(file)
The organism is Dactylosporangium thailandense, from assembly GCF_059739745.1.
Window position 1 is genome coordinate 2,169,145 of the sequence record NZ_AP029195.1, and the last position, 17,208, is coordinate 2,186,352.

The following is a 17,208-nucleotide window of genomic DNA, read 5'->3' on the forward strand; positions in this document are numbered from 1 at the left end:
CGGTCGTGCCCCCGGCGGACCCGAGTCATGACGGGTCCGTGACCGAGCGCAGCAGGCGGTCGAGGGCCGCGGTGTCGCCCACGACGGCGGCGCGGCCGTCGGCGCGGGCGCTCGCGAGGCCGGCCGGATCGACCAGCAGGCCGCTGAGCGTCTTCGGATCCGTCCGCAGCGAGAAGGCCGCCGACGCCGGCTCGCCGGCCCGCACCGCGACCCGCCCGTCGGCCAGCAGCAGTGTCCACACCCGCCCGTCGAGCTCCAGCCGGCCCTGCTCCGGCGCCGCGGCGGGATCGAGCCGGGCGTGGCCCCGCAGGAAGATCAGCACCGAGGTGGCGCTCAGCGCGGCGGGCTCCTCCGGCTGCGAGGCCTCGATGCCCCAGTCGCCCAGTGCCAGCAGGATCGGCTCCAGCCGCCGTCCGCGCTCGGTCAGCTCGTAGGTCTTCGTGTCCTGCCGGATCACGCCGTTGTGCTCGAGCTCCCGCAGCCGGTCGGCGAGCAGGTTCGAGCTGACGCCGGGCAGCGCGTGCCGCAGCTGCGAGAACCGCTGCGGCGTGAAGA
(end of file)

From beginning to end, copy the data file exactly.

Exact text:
The organism is Dactylosporangium thailandense, from assembly GCF_059739745.1.
Window position 1 is genome coordinate 2,169,145 of the sequence record NZ_AP029195.1, and the last position, 17,208, is coordinate 2,186,352.

The following is a 17,208-nucleotide window of genomic DNA, read 5'->3' on the forward strand; positions in this document are numbered from 1 at the left end:
CGGTCGTGCCCCCGGCGGACCCGAGTCATGACGGGTCCGTGACCGAGCGCAGCAGGCGGTCGAGGGCCGCGGTGTCGCCCACGACGGCGGCGCGGCCGTCGGCGCGGGCGCTCGCGAGGCCGGCCGGATCGACCAGCAGGCCGCTGAGCGTCTTCGGATCCGTCCGCAGCGAGAAGGCCGCCGACGCCGGCTCGCCGGCCCGCACCGCGACCCGCCCGTCGGCCAGCAGCAGTGTCCACACCCGCCCGTCGAGCTCCAGCCGGCCCTGCTCCGGCGCCGCGGCGGGATCGAGCCGGGCGTGGCCCCGCAGGAAGATCAGCACCGAGGTGGCGCTCAGCGCGGCGGGCTCCTCCGGCTGCGAGGCCTCGATGCCCCAGTCGCCCAGTGCCAGCAGGATCGGCTCCAGCCGCCGTCCGCGCTCGGTCAGCTCGTAGGTCTTCGTGTCCTGCCGGATCACGCCGTTGTGCTCGAGCTCCCGCAGCCGGTCGGCGAGCAGGTTCGAGCTGACGCCGGGCAGCGCGTGCCGCAGCTGCGAGAACCGCTGCGGCGTGAAGA